The full horror of this week's riots are there for all to see. The perpetrators are rightly being utterly condemned for a grotesque display of violence and nihilism that has wrecked lives and torn apart communities.
Some are also using the riots as an excuse to use some pretty damning language about whole communities. Commentators, warm and comfortable in central London, have been condemning "feral scum" - talking of whole communities rather than individuals. The always reliable Richard Littlejohn has condemned, a "wolfpack of feral inner-city waifs and strays." According to others, the riots have exposed a generation of "amoral, uneducated, welfare dependent, brutalised youngsters". Danny Kruger described the events as the "intifada of the underclass."
Whilst extreme words come easily after extreme events, people should be careful about attacking whole sections of society based on the actions of a tiny, thuggish, criminal minority. It isn't the columnists or politicians who will be most affected by the violence of the past few days. It's the people who live on the poorest estates who will suffer the most. Cleaning up the physical mess may take months. Clearing up the mess caused by broken trust and shattered societal bonds in already deprived communities will take far longer.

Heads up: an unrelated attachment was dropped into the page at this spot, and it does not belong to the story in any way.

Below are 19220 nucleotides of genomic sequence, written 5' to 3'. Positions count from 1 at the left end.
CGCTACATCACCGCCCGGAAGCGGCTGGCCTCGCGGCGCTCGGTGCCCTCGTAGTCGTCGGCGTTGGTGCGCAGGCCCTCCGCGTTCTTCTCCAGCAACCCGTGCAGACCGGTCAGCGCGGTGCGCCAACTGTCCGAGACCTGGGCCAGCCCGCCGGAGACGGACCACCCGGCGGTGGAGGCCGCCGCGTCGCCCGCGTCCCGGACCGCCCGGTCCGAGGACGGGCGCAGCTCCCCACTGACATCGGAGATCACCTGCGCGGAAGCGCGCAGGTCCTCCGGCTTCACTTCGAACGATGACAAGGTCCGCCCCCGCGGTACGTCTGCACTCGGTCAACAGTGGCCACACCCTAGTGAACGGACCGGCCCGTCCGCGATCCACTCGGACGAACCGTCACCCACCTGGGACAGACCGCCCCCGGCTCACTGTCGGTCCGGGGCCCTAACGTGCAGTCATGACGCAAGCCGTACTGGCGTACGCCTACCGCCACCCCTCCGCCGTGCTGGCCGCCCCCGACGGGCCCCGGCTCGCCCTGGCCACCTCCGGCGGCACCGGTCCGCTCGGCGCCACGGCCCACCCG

We should be quick to condemn the thugs and criminals who have caused all those damage. They should be punished severely. But we should never be forced into the gross simplification of condemning whole communities for the actions of a small minority. Broadbrush demonisation of the communities who have suffered most from these events is counterproductive, wrong and must be avoided.
Instead, politicians and journalists should be following the lead of Michael Heseltine after the Toxteth riots in 1981, who took several weeks away from his Ministerial office to spend time in Liverpool to understand the reasons for the alienation and dysfunction that led a tiny minority in Toxteth to wreck their own community. He then published a White Paper, called 'It Took A Riot', seeking to address the social problems that helped contribute to unrest. Today's generation of political leaders should follow his example.